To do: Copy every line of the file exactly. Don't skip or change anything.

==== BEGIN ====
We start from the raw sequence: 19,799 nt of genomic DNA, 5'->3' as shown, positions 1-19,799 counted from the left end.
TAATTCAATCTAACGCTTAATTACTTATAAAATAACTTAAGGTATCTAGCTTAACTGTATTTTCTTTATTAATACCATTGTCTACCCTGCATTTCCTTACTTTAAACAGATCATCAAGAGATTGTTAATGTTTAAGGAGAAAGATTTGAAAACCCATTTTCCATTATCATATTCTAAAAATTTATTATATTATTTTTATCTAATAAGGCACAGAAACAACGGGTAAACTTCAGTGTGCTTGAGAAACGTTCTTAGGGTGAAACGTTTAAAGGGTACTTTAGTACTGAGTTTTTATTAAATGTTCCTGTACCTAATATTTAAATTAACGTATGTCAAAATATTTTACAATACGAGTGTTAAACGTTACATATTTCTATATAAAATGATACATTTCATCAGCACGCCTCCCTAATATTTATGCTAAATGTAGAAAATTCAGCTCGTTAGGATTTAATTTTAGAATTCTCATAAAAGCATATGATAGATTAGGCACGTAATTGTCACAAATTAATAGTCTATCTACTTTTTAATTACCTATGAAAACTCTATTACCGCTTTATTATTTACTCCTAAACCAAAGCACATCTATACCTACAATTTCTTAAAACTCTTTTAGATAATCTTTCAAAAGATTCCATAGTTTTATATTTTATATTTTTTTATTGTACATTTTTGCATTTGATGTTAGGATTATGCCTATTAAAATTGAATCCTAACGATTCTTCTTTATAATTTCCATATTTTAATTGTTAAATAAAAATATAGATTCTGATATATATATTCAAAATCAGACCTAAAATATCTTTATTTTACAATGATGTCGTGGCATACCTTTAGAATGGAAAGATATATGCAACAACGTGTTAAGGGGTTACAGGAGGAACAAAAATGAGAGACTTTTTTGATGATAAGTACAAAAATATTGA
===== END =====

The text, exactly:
We start from the raw sequence: 19,799 nt of genomic DNA, 5'->3' as shown, positions 1-19,799 counted from the left end.
TAATTCAATCTAACGCTTAATTACTTATAAAATAACTTAAGGTATCTAGCTTAACTGTATTTTCTTTATTAATACCATTGTCTACCCTGCATTTCCTTACTTTAAACAGATCATCAAGAGATTGTTAATGTTTAAGGAGAAAGATTTGAAAACCCATTTTCCATTATCATATTCTAAAAATTTATTATATTATTTTTATCTAATAAGGCACAGAAACAACGGGTAAACTTCAGTGTGCTTGAGAAACGTTCTTAGGGTGAAACGTTTAAAGGGTACTTTAGTACTGAGTTTTTATTAAATGTTCCTGTACCTAATATTTAAATTAACGTATGTCAAAATATTTTACAATACGAGTGTTAAACGTTACATATTTCTATATAAAATGATACATTTCATCAGCACGCCTCCCTAATATTTATGCTAAATGTAGAAAATTCAGCTCGTTAGGATTTAATTTTAGAATTCTCATAAAAGCATATGATAGATTAGGCACGTAATTGTCACAAATTAATAGTCTATCTACTTTTTAATTACCTATGAAAACTCTATTACCGCTTTATTATTTACTCCTAAACCAAAGCACATCTATACCTACAATTTCTTAAAACTCTTTTAGATAATCTTTCAAAAGATTCCATAGTTTTATATTTTATATTTTTTTATTGTACATTTTTGCATTTGATGTTAGGATTATGCCTATTAAAATTGAATCCTAACGATTCTTCTTTATAATTTCCATATTTTAATTGTTAAATAAAAATATAGATTCTGATATATATATTCAAAATCAGACCTAAAATATCTTTATTTTACAATGATGTCGTGGCATACCTTTAGAATGGAAAGATATATGCAACAACGTGTTAAGGGGTTACAGGAGGAACAAAAATGAGAGACTTTTTTGATGATAAGTACAAAAATATTGA